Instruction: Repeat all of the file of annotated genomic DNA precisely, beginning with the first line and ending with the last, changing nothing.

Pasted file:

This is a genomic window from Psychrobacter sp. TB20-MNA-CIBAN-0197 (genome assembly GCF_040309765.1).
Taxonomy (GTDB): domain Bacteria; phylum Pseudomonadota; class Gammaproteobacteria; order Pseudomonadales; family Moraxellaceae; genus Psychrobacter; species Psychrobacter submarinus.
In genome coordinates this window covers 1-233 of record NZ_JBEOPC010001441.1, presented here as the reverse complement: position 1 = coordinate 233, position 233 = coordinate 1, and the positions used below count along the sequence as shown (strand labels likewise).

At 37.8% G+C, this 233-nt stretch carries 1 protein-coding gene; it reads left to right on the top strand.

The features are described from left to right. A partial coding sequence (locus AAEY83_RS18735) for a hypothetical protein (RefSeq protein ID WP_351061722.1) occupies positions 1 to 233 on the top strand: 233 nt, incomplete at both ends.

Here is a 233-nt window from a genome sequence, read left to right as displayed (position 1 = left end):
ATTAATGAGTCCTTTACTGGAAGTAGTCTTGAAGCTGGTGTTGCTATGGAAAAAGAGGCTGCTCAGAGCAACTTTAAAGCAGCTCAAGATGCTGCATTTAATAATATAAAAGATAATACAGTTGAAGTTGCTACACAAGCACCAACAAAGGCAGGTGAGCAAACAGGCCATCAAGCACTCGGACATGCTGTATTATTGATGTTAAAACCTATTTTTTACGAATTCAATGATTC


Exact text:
This is a genomic window from Psychrobacter sp. TB20-MNA-CIBAN-0197 (genome assembly GCF_040309765.1).
Taxonomy (GTDB): domain Bacteria; phylum Pseudomonadota; class Gammaproteobacteria; order Pseudomonadales; family Moraxellaceae; genus Psychrobacter; species Psychrobacter submarinus.
In genome coordinates this window covers 1-233 of record NZ_JBEOPC010001441.1, presented here as the reverse complement: position 1 = coordinate 233, position 233 = coordinate 1, and the positions used below count along the sequence as shown (strand labels likewise).

At 37.8% G+C, this 233-nt stretch carries 1 protein-coding gene; it reads left to right on the top strand.

The features are described from left to right. A partial coding sequence (locus AAEY83_RS18735) for a hypothetical protein (RefSeq protein ID WP_351061722.1) occupies positions 1 to 233 on the top strand: 233 nt, incomplete at both ends.

Here is a 233-nt window from a genome sequence, read left to right as displayed (position 1 = left end):
ATTAATGAGTCCTTTACTGGAAGTAGTCTTGAAGCTGGTGTTGCTATGGAAAAAGAGGCTGCTCAGAGCAACTTTAAAGCAGCTCAAGATGCTGCATTTAATAATATAAAAGATAATACAGTTGAAGTTGCTACACAAGCACCAACAAAGGCAGGTGAGCAAACAGGCCATCAAGCACTCGGACATGCTGTATTATTGATGTTAAAACCTATTTTTTACGAATTCAATGATTC